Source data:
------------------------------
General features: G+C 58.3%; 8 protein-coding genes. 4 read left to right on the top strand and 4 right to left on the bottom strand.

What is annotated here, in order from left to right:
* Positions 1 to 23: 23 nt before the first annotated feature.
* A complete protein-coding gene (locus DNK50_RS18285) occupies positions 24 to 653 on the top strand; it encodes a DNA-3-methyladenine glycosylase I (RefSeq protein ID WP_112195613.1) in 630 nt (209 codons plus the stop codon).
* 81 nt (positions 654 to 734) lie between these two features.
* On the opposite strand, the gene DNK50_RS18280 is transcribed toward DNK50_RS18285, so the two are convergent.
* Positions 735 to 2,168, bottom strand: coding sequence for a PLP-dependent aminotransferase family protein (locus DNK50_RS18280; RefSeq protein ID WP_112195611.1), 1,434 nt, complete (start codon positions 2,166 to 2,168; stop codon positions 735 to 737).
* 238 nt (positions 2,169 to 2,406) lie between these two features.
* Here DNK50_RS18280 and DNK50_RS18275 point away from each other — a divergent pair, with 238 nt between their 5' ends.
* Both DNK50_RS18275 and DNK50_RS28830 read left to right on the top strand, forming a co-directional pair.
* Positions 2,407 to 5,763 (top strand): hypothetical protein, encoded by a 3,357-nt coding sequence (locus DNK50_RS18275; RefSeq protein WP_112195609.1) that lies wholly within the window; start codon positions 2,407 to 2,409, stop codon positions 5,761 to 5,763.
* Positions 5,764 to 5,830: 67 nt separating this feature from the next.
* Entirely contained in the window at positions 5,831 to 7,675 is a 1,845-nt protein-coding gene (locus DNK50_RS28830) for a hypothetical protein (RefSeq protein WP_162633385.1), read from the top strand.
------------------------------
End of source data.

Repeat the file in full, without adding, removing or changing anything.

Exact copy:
General features: G+C 58.3%; 8 protein-coding genes. 4 read left to right on the top strand and 4 right to left on the bottom strand.

What is annotated here, in order from left to right:
* Positions 1 to 23: 23 nt before the first annotated feature.
* A complete protein-coding gene (locus DNK50_RS18285) occupies positions 24 to 653 on the top strand; it encodes a DNA-3-methyladenine glycosylase I (RefSeq protein ID WP_112195613.1) in 630 nt (209 codons plus the stop codon).
* 81 nt (positions 654 to 734) lie between these two features.
* On the opposite strand, the gene DNK50_RS18280 is transcribed toward DNK50_RS18285, so the two are convergent.
* Positions 735 to 2,168, bottom strand: coding sequence for a PLP-dependent aminotransferase family protein (locus DNK50_RS18280; RefSeq protein ID WP_112195611.1), 1,434 nt, complete (start codon positions 2,166 to 2,168; stop codon positions 735 to 737).
* 238 nt (positions 2,169 to 2,406) lie between these two features.
* Here DNK50_RS18280 and DNK50_RS18275 point away from each other — a divergent pair, with 238 nt between their 5' ends.
* Both DNK50_RS18275 and DNK50_RS28830 read left to right on the top strand, forming a co-directional pair.
* Positions 2,407 to 5,763 (top strand): hypothetical protein, encoded by a 3,357-nt coding sequence (locus DNK50_RS18275; RefSeq protein WP_112195609.1) that lies wholly within the window; start codon positions 2,407 to 2,409, stop codon positions 5,761 to 5,763.
* Positions 5,764 to 5,830: 67 nt separating this feature from the next.
* Entirely contained in the window at positions 5,831 to 7,675 is a 1,845-nt protein-coding gene (locus DNK50_RS28830) for a hypothetical protein (RefSeq protein WP_162633385.1), read from the top strand.